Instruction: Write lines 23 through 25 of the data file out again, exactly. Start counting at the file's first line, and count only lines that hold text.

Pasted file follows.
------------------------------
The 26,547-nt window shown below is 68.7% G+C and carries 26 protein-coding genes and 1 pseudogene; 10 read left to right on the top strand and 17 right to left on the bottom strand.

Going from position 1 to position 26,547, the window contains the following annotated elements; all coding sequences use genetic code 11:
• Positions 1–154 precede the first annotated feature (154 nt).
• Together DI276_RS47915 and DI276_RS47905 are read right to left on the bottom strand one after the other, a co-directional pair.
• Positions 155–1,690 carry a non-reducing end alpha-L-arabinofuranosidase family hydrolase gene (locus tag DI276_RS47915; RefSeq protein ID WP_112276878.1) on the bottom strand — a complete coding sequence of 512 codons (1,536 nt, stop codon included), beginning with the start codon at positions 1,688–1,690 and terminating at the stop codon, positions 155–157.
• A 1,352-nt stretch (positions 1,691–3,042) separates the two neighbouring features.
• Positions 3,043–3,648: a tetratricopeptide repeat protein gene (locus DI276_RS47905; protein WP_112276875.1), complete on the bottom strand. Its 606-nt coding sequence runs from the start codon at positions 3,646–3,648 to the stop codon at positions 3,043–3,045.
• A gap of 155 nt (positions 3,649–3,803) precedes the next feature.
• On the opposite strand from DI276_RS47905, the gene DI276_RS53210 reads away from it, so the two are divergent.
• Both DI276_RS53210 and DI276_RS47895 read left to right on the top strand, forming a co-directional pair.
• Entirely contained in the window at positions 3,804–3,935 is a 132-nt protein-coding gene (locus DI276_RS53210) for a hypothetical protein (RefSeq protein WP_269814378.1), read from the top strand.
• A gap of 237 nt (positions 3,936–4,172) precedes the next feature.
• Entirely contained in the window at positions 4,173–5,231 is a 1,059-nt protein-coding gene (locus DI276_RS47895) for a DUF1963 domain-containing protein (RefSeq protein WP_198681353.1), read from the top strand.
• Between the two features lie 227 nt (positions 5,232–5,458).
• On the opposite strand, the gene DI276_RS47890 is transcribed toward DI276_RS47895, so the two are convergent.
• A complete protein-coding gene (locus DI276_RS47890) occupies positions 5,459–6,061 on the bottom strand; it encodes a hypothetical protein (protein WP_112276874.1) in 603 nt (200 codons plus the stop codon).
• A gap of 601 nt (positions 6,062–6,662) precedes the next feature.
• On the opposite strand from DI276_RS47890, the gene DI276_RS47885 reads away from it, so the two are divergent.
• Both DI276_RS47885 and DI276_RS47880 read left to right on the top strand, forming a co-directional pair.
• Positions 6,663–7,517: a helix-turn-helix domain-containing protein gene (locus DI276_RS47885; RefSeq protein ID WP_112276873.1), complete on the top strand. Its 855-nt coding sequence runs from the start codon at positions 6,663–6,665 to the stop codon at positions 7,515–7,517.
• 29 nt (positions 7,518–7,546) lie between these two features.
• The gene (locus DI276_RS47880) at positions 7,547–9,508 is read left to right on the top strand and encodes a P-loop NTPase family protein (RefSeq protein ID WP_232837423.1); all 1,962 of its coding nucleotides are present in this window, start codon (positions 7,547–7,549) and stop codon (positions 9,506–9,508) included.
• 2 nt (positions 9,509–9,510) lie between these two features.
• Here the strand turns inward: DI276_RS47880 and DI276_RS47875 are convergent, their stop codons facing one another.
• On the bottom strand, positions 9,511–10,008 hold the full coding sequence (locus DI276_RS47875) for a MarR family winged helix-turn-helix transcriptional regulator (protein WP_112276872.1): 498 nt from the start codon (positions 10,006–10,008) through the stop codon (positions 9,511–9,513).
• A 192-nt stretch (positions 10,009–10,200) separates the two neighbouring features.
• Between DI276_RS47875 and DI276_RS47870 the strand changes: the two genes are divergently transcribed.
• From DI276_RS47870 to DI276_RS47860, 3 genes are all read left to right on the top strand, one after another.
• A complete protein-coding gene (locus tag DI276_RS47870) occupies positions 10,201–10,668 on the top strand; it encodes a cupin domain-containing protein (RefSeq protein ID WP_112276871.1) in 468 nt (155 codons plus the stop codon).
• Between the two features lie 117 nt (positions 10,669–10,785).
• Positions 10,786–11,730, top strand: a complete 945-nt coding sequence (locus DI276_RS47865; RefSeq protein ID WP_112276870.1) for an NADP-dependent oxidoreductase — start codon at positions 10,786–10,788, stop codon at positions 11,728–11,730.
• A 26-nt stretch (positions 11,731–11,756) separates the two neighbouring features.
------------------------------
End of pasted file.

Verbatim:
• 2 nt (positions 9,509–9,510) lie between these two features.
• Here the strand turns inward: DI276_RS47880 and DI276_RS47875 are convergent, their stop codons facing one another.
• On the bottom strand, positions 9,511–10,008 hold the full coding sequence (locus DI276_RS47875) for a MarR family winged helix-turn-helix transcriptional regulator (protein WP_112276872.1): 498 nt from the start codon (positions 10,006–10,008) through the stop codon (positions 9,511–9,513).